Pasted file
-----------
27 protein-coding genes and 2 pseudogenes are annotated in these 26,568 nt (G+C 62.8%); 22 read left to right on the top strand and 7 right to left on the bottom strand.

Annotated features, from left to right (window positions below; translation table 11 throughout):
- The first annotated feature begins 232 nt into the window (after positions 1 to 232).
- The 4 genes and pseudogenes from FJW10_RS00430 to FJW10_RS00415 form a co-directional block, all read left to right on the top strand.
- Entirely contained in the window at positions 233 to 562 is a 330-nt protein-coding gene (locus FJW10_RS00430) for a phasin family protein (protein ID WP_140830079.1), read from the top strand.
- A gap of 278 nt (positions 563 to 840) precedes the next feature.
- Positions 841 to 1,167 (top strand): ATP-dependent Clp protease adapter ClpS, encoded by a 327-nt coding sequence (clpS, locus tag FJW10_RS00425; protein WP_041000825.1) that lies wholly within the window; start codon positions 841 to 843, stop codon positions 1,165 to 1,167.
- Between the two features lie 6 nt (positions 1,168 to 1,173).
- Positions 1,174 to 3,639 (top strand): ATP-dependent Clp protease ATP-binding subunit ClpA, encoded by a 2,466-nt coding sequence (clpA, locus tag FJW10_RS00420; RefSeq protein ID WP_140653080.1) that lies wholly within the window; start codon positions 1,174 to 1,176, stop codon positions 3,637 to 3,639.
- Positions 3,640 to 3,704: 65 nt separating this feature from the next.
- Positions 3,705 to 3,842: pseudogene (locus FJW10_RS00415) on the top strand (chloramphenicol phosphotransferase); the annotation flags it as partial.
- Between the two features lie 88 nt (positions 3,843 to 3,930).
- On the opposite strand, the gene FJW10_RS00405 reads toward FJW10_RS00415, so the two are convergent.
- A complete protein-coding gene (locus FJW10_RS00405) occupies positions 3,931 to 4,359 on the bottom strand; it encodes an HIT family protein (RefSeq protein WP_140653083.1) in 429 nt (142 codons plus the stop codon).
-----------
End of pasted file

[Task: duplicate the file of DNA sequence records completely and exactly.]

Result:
27 protein-coding genes and 2 pseudogenes are annotated in these 26,568 nt (G+C 62.8%); 22 read left to right on the top strand and 7 right to left on the bottom strand.

Annotated features, from left to right (window positions below; translation table 11 throughout):
- The first annotated feature begins 232 nt into the window (after positions 1 to 232).
- The 4 genes and pseudogenes from FJW10_RS00430 to FJW10_RS00415 form a co-directional block, all read left to right on the top strand.
- Entirely contained in the window at positions 233 to 562 is a 330-nt protein-coding gene (locus FJW10_RS00430) for a phasin family protein (protein ID WP_140830079.1), read from the top strand.
- A gap of 278 nt (positions 563 to 840) precedes the next feature.
- Positions 841 to 1,167 (top strand): ATP-dependent Clp protease adapter ClpS, encoded by a 327-nt coding sequence (clpS, locus tag FJW10_RS00425; protein WP_041000825.1) that lies wholly within the window; start codon positions 841 to 843, stop codon positions 1,165 to 1,167.
- Between the two features lie 6 nt (positions 1,168 to 1,173).
- Positions 1,174 to 3,639 (top strand): ATP-dependent Clp protease ATP-binding subunit ClpA, encoded by a 2,466-nt coding sequence (clpA, locus tag FJW10_RS00420; RefSeq protein ID WP_140653080.1) that lies wholly within the window; start codon positions 1,174 to 1,176, stop codon positions 3,637 to 3,639.
- Positions 3,640 to 3,704: 65 nt separating this feature from the next.
- Positions 3,705 to 3,842: pseudogene (locus FJW10_RS00415) on the top strand (chloramphenicol phosphotransferase); the annotation flags it as partial.
- Between the two features lie 88 nt (positions 3,843 to 3,930).
- On the opposite strand, the gene FJW10_RS00405 reads toward FJW10_RS00415, so the two are convergent.
- A complete protein-coding gene (locus FJW10_RS00405) occupies positions 3,931 to 4,359 on the bottom strand; it encodes an HIT family protein (RefSeq protein WP_140653083.1) in 429 nt (142 codons plus the stop codon).